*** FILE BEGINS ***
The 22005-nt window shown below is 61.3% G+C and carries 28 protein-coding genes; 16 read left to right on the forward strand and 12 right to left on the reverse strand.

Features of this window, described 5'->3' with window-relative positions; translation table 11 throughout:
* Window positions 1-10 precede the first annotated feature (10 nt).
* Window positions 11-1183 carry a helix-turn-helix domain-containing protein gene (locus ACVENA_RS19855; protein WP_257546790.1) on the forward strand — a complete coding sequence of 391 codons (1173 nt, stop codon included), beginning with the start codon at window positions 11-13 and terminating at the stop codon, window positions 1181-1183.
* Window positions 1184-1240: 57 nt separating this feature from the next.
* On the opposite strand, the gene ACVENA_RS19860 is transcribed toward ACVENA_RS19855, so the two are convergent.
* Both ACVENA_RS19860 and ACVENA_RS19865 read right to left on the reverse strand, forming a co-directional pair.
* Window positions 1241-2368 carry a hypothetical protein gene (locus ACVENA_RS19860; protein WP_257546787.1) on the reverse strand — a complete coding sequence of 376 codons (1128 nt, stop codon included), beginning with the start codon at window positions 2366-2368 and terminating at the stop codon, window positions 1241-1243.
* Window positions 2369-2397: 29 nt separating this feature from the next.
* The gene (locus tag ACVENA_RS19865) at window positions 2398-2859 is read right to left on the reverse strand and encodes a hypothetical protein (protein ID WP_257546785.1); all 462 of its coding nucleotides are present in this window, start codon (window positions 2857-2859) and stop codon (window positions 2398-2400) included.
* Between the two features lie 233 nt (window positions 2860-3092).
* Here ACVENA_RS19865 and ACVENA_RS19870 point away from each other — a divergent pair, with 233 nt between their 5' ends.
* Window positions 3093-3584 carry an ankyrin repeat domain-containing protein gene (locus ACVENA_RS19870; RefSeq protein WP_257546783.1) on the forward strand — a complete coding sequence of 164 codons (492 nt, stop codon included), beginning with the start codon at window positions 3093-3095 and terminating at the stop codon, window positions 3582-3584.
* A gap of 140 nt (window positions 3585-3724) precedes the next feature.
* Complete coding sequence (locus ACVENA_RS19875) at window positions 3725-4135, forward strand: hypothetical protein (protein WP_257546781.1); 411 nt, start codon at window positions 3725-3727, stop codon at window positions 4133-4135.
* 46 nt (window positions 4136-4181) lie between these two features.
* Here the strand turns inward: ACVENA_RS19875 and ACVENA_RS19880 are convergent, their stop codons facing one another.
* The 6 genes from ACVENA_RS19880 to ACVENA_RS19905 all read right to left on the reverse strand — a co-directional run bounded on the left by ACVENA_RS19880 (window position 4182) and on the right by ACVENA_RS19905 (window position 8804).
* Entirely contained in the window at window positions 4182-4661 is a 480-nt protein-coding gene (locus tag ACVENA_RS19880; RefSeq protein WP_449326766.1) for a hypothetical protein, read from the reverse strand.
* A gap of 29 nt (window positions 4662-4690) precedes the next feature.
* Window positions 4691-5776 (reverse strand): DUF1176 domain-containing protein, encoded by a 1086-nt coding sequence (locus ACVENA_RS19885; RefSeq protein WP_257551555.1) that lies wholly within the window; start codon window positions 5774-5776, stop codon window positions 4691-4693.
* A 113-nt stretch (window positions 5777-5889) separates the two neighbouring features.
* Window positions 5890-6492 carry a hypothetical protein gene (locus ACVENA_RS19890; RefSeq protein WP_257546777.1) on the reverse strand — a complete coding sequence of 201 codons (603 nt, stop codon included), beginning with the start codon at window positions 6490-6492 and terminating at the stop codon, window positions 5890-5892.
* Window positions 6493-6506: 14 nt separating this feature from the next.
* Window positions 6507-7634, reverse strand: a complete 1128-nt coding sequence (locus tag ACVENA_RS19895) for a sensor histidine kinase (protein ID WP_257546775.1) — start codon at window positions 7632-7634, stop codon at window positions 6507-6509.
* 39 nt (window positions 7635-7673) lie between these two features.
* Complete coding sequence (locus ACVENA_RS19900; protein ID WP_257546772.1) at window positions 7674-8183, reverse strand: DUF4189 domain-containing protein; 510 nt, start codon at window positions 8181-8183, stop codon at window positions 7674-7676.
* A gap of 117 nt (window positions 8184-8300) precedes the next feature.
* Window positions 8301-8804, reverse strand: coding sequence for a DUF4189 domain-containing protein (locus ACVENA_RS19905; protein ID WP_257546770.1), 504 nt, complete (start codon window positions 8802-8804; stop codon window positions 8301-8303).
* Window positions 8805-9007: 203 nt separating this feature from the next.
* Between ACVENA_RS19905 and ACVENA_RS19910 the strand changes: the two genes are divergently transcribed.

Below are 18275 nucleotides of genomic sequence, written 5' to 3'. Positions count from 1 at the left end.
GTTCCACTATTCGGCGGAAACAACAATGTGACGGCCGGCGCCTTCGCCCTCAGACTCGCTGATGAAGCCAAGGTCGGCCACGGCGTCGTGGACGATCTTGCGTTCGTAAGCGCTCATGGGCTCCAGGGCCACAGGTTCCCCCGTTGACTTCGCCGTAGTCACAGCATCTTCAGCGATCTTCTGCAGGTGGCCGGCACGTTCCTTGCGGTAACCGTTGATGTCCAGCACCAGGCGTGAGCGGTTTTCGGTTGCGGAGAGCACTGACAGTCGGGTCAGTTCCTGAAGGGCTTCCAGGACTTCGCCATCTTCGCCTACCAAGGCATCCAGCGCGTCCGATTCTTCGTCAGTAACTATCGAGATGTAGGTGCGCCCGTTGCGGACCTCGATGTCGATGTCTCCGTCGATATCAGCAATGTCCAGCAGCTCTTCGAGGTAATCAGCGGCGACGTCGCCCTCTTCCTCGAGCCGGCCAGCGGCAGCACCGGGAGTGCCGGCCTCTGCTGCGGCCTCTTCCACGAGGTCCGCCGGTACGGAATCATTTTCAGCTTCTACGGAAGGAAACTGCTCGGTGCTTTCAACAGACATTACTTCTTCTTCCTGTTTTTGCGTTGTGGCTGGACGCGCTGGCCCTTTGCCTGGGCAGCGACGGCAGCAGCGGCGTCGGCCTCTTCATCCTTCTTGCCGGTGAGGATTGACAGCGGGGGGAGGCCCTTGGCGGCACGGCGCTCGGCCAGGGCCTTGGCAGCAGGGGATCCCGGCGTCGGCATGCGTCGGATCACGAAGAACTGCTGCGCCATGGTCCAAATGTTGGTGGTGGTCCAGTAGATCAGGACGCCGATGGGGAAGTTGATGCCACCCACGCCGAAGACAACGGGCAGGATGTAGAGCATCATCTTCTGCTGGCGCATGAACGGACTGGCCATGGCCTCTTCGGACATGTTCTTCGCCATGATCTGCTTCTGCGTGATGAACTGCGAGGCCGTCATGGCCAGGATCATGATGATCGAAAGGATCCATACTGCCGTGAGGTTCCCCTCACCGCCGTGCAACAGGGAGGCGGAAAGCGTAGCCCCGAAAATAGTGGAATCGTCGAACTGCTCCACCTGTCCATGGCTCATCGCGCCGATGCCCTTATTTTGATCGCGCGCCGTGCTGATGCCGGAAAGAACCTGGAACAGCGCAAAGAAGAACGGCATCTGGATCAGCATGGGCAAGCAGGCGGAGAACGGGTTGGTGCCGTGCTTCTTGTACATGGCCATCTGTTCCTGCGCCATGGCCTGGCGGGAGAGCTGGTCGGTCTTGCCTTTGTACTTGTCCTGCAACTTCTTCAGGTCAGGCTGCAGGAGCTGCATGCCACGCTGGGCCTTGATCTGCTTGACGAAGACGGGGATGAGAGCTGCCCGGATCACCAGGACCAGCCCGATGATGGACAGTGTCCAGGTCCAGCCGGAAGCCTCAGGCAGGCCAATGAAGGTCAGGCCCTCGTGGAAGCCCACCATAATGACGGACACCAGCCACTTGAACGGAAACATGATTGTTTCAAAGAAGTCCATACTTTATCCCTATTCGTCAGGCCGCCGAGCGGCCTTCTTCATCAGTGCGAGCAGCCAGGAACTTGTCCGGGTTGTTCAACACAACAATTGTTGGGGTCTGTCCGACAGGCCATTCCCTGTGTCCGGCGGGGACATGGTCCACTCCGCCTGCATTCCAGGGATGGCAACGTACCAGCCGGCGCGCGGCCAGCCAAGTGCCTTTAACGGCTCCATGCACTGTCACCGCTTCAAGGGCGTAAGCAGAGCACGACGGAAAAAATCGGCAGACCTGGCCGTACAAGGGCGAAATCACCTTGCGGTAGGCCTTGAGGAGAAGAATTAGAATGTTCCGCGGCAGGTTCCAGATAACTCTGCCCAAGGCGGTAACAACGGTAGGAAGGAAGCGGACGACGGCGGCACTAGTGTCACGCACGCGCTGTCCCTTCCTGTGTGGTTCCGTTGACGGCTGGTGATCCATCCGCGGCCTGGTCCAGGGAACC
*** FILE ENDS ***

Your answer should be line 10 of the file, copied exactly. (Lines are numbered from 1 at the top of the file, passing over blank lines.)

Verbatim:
* The gene (locus tag ACVENA_RS19865) at window positions 2398-2859 is read right to left on the reverse strand and encodes a hypothetical protein (protein ID WP_257546785.1); all 462 of its coding nucleotides are present in this window, start codon (window positions 2857-2859) and stop codon (window positions 2398-2400) included.